Healthcare is heavily regulated. There are 33 laws listed on the Health Ministry’s website (www.moh.gov.my).

The only Act that specifies standards for healthcare facilities and services is the Private Healthcare Facilities and Services Act (PHFSA), which has been in force since 2006.

Private Healthcare Facilities and Services Act

The PHFSA was enacted for the purposes of ensuring the integrity of healthcare professions, professionalism, quality of care and patient safety, and social and national interests.

The person in charge of a healthcare facility or service, who is a registered medical or dental practitioner, is liable, upon conviction, to a fine, imprisonment or both for several offences.

They include establishment, maintenance and operation of an unregistered clinic; failure to fulfil the prescribed responsibilities of a holder of a certificate of registration and person in charge; using the healthcare facility for any purpose other than that for which the certificate of registration is issued; non-compliance with an order of the Health director-general to close the healthcare facility; failure to comply with directives on quality and standards issued by the Health director-general; entering into contracts or arrangements with managed care organisations that changes the powers of the doctor in the medical management of patients, changes the role and responsibility of the Medical Advisory Committee, contravenes the Code of Professional Conduct of the Medical/Dental Council and/or contravenes the PHFSA, its regulations or any other written law; failure to provide information to the Health director-general about contracts or arrangements with managed care organisations; failure to provide information required by the Health director-general; employment of unregistered or unqualified staff; treatment provided by a person other than a registered doctor/dentist; non-availability of a registered doctor/dentist during the opening hours of the clinic; failure to comply with the regulatory requirements for orders for diagnostic procedure, medication or treatment; billing procedures; ensuring a patient’s rights; patient medical record system; infection control; basic emergency care services; and storage of vaccines.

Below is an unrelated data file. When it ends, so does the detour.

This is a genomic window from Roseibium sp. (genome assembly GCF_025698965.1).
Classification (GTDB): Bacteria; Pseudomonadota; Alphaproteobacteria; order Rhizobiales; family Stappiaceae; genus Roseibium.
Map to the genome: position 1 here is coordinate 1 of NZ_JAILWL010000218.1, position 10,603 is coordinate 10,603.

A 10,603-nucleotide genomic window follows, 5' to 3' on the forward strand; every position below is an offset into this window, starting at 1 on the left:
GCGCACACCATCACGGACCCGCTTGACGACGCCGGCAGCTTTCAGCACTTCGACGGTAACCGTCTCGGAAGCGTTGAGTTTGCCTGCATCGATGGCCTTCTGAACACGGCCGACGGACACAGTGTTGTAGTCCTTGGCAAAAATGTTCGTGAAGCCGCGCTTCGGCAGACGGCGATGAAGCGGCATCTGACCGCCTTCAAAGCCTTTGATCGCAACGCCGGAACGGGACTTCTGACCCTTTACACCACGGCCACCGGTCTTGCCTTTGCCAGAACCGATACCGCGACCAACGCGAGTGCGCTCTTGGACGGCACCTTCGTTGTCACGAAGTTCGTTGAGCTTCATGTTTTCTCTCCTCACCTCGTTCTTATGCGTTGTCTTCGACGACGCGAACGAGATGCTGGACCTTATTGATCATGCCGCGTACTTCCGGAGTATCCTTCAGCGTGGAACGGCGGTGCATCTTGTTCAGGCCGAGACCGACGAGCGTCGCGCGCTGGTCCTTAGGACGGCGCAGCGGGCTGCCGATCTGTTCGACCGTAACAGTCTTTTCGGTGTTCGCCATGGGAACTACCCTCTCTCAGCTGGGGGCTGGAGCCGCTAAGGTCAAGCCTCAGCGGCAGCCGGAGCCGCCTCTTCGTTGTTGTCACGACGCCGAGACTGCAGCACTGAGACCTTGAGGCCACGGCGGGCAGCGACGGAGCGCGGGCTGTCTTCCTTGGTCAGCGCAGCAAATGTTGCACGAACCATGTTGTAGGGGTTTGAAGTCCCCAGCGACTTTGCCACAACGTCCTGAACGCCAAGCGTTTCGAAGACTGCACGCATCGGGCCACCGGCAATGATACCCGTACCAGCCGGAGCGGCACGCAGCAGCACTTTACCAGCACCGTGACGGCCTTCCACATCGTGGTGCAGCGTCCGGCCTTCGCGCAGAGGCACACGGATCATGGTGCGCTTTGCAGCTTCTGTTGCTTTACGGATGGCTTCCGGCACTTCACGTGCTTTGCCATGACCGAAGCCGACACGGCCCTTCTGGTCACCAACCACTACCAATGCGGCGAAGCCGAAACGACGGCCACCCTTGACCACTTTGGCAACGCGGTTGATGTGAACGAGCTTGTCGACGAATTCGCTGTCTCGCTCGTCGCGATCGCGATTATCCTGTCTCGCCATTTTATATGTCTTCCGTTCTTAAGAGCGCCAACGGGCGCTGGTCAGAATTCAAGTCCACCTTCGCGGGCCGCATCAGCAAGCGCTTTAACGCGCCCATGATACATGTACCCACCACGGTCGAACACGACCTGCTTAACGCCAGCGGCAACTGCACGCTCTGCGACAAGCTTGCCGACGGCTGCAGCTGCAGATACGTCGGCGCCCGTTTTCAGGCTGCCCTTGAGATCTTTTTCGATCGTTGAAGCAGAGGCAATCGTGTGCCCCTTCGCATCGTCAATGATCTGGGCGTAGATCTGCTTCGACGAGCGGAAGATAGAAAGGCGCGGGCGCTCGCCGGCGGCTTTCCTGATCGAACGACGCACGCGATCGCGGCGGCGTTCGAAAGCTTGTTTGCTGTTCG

A doctor was imprisoned under the PHFSA in 2008. A dentist and a dental facility was charged under the PHFSA in 2016.

Common law

Whilst the PHFSA applies to the private sector, the Federal Court has applied the same standards of care to both public and private sectors.

The Federal Court statement on the standard of care is: “The test propounded by the Australian case in Rogers v Whitaker and followed by this Court in Foo Fio Na in regard to standard of care in medical negligence is restricted only to the duty to advise of risks associated with any proposed treatment and does not extend to diagnosis or treatment.

“With regard to the standard of care for diagnosis or treatment, the Bolam test still applies, subject to qualifications as decided by the House of Lords in Bolitho.” (Zulhasnimar Hasan Basri & Khairina Puteri Sariman v Dr Kuppu Velumani Anor 2017)

The duty to warn stated in Rogers v Whitaker (1992) is: “The law should recognise that a doctor has a duty to warn a patient of a material risk inherent in the proposed treatment; a risk is material if, in the circumstance of the particular case, a reasonable person in the patient’s position, if warned of the risk, would be likely to attach significance to it or if the practitioner is or should reasonably be aware that the particular patient, if warned of the risk, would likely to attach significance to it. This duty is subject to the therapeutic privilege.”